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'Our children need help to deal with this'

Libya, June 14, 2011

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  <span class="field-credit">
    Jill Morehead/Mercy Corps  </span>
    Misrata's Tripoli Street bears the scars of heavy fighting not long ago. Photo: Jill Morehead/Mercy Corps
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  <span class="field-credit">
    Jill Morehead/Mercy Corps  </span>
    Local children, suffering through the trauma and grief of war, need structured activities and play to deal with the stress. Photo: Jill Morehead/Mercy Corps

As we pulled out of the Benghazi port into the clear, blue waters of the Mediterranean, it seemed more like we were on Greek island cruise than an International Organization for Migration (IOM) boat headed for the city of Misrata, Libya. This would be Mercy Corps’ sixth trip to Misrata since April 17, 2011. I was a little nervous. Fadl Moukadem, who has been a near constant presence in Misrata since April, was excited to return to a place that had become a second home.

I was seasick that entire first day. The next morning, I woke up grateful to not feel nauseous and went out on the deck of the ship to see what I could see. As I looked around, I noticed NATO warships dotting the horizon and their silhouettes immediately brought the game Battleship to mind. I knew we must be close to Misrata. On the other side of the boat, I could see the port of Misrata and was anxious to arrive.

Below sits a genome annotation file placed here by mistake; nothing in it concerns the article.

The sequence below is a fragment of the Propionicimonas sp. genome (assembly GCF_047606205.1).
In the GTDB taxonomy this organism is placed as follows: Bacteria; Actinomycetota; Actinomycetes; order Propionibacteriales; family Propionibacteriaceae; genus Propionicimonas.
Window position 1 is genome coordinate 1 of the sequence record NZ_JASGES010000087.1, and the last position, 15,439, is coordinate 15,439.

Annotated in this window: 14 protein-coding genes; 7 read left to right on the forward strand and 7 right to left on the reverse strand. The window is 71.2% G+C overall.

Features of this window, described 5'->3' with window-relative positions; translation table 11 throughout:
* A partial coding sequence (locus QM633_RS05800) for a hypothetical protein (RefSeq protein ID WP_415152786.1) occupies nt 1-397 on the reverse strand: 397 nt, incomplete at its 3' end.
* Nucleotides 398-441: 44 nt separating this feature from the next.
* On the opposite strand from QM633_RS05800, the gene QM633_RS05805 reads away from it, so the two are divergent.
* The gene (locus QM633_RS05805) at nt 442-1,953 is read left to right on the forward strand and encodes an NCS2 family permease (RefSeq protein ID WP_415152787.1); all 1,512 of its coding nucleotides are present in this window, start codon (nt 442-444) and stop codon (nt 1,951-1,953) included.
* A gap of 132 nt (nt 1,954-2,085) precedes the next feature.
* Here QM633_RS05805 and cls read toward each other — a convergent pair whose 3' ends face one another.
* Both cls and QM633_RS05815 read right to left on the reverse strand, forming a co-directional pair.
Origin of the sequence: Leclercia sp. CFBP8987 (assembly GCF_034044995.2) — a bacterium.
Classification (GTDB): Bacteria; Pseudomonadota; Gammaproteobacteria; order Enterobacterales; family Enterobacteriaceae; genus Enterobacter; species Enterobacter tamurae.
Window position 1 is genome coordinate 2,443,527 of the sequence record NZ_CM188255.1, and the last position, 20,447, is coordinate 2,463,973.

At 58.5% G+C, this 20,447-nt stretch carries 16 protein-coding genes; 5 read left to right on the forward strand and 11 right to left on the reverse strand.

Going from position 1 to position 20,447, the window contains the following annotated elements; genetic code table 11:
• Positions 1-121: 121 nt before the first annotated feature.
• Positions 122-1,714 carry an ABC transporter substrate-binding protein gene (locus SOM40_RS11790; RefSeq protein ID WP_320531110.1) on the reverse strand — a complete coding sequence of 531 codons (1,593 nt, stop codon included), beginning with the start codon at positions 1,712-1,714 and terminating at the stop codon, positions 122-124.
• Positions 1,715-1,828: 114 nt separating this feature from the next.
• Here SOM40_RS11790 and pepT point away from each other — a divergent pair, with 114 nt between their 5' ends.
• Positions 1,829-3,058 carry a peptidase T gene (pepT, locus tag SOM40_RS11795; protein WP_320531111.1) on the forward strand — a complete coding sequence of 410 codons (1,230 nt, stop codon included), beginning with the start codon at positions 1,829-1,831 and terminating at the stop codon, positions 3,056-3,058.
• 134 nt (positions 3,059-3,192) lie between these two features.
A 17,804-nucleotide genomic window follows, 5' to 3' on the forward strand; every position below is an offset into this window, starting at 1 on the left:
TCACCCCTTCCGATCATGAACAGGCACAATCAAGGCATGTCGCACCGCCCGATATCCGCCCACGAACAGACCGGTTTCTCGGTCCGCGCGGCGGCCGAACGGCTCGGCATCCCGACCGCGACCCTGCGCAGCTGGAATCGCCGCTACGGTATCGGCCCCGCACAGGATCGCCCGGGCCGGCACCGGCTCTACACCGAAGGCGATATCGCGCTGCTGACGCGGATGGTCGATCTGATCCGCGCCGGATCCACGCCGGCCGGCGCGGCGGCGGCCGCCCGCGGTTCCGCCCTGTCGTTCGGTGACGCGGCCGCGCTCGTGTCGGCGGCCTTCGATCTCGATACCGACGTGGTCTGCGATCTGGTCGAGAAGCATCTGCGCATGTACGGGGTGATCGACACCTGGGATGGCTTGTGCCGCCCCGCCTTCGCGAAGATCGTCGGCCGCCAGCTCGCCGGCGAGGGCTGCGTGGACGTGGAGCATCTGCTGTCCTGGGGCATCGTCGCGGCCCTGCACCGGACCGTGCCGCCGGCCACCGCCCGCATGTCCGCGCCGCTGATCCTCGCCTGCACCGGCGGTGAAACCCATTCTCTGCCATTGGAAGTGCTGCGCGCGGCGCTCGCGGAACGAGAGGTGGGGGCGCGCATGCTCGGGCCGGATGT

After two days in Misrata and attending meetings until late in the evening, I continue to be in awe at the resilience, organization and dedication of the Libyan people. For several blocks, we drove down Tripoli Street — where major fighting took place — and though I had seen photos, they can’t begin to prepare you for the sight of all that destruction. The buildings stand, damaged but proud, a constant reminder that it was a war zone just a couple weeks ago.

However, further up the road on Tripoli Street was a group of young boys volunteering to clean trash from the streets — some as young as 12. Driving past them, we arrived at a mosque, responsible for collecting donations and providing food to the vulnerable families in the neighborhood.

The boys took us to a house, where we met a local teacher who is volunteering with other teachers at her school to provide structured activities and lessons for children to help them deal with the stress of war.We then met with the psychological committee working tirelessly to help people through the grief and trauma. And every single one of them welcomed us with a smile and a cup of tea.

As we told them about the psychosocial programming Mercy Corps was hoping to do in Misrata, they smiled. When I asked if they felt comfortable enough to let their children out alone to go to the schools, one man replied, “Our children need help to deal with this.We will send them immediately.”